Tuesday, March 15, 2011
Overrated: I Smell Hypocrisy
I've been called splenetic before. I won't lie.
I had to look it up, and when I understood what the word meant, I didn't entirely disagree. This might lead you to believe that I'm a mean, nasty guy who keeps to myself. And of course I might be--mean and nasty. But the truth is, I love reading and talking to other bloggers. I love reading the various fragrance boards. I belong to a few of the more popular communities--and even a secret society or two. I've made many friends there, believe it or not. Every day I visit these sites and forums and do my share of reading. Often it feels like I'm at these places all day. The windows seem always to be open somewhere on my mental screen, and the discourse wafts in and out of my consciousness. It's a matter of record that we all routinely disagree there. Mostly, we agree to. I love knowing that the fragrance I love might be disliked by someone else. I like reading what gets other people talking, even when I don't have much to say about it myself.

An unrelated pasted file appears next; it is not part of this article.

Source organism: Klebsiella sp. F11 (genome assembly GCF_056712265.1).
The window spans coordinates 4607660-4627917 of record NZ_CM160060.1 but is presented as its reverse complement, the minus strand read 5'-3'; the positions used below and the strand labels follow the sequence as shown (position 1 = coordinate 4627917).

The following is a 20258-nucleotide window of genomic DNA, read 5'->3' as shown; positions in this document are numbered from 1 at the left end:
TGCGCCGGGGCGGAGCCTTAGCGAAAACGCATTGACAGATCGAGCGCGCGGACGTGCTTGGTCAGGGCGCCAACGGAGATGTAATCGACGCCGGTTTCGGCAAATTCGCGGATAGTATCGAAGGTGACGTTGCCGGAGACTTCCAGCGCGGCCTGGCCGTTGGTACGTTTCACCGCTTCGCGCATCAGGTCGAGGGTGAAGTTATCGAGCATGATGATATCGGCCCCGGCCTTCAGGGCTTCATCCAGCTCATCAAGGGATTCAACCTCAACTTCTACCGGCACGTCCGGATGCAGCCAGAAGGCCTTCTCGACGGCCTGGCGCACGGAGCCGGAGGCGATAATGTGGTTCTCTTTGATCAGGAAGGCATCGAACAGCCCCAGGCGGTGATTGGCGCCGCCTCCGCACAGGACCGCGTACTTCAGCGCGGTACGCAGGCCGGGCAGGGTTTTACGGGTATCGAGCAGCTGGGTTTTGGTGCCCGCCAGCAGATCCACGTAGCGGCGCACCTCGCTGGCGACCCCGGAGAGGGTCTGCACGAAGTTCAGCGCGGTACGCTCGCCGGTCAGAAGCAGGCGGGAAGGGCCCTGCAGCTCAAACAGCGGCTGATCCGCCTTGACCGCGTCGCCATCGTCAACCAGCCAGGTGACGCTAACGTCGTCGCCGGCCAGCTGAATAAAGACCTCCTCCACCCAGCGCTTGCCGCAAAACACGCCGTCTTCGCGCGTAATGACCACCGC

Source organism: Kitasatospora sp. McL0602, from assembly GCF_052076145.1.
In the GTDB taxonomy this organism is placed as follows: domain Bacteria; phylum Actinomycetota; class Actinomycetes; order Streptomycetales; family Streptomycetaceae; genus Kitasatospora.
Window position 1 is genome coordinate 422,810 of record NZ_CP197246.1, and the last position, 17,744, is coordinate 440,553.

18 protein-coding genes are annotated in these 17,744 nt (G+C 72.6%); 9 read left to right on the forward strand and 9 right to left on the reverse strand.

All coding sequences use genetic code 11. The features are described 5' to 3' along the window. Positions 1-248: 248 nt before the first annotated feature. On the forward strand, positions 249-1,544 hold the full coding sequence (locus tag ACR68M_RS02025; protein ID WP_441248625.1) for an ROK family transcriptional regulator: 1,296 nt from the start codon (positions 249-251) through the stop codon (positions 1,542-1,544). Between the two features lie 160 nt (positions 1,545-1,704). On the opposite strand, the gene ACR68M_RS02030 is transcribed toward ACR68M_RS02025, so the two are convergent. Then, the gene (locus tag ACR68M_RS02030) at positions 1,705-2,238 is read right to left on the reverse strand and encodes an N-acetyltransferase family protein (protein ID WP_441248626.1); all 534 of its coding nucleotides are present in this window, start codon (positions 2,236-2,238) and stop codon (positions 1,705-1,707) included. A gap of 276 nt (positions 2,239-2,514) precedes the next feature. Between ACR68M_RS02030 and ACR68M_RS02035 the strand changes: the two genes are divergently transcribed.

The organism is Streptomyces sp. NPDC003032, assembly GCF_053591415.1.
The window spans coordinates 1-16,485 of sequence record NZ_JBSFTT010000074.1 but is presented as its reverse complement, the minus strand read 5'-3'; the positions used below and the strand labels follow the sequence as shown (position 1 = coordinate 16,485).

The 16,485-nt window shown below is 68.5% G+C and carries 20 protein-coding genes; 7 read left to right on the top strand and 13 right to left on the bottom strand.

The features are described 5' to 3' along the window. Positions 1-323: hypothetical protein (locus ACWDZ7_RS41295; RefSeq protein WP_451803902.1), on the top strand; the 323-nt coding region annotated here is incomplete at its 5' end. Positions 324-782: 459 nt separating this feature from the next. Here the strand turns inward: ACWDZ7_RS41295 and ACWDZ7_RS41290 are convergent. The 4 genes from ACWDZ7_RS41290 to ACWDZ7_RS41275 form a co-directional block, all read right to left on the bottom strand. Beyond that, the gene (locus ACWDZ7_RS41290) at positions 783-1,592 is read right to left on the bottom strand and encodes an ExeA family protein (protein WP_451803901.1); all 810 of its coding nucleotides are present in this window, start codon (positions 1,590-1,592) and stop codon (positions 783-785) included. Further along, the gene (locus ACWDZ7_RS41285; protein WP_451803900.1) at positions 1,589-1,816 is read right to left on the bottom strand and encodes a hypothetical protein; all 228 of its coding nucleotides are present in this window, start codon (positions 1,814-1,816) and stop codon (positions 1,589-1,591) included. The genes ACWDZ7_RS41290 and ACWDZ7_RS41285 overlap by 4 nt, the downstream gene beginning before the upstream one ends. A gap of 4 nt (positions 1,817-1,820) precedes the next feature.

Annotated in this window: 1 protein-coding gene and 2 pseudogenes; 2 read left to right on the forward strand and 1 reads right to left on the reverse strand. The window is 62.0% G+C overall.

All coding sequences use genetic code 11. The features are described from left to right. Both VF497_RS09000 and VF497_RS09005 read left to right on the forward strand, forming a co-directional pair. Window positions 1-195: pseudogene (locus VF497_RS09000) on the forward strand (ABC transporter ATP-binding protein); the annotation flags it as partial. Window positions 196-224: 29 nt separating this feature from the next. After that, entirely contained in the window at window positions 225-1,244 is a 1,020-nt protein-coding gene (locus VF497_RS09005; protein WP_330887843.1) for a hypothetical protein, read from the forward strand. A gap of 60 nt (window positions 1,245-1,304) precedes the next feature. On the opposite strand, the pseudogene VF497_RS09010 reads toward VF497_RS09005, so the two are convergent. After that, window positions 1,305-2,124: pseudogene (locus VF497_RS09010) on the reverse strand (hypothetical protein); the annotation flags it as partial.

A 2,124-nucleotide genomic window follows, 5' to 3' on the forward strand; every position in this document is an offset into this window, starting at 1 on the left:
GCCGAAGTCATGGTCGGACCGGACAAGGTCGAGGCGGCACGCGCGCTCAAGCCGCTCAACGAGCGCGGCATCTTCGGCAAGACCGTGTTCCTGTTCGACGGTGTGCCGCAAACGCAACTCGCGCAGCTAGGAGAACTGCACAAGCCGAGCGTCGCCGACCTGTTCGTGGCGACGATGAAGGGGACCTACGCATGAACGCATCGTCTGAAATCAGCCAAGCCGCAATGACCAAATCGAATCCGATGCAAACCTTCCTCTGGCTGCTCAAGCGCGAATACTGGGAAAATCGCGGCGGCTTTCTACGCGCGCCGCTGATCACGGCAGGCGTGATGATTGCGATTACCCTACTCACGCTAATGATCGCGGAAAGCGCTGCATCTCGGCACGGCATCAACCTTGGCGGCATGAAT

So what gets my goat, exactly--and where's it getting from? I can't say. Overrated praise for the subjects below is simply "in the air", wafting in and out of the screens--not just on blogs but in forums, boards, fragrance site customer reviews. I don't pay tons of attention to the source. I just smell the general stench of something fishy after a while. The last time I wrote satire or, um, rather...angular...commentary, it was as though I'd slain a bunny in a field of dandelions. Surely there's room for creative dissent? Judging from our site's stats for that post, there is, and people secretly love to hate a strongly phrased, technically unpopular, opinion, believing themselves superior to someone's verbalization of things they'd secretly like to say themselves. I suppose in this case Duchaufour will be the bunny and again I have a sharp weapon in hand. So be it. I like a conversation, and I enjoy saying what it seems I'm not supposed to say. Like any community, online or off, we have our heroes and villains. I often want to illuminate the underdog and scrutinize the hero. Collective heroes tend to baffle me. What makes these people or things so great? Who died and made them king? And to what extent is our appreciation of them socially contagious?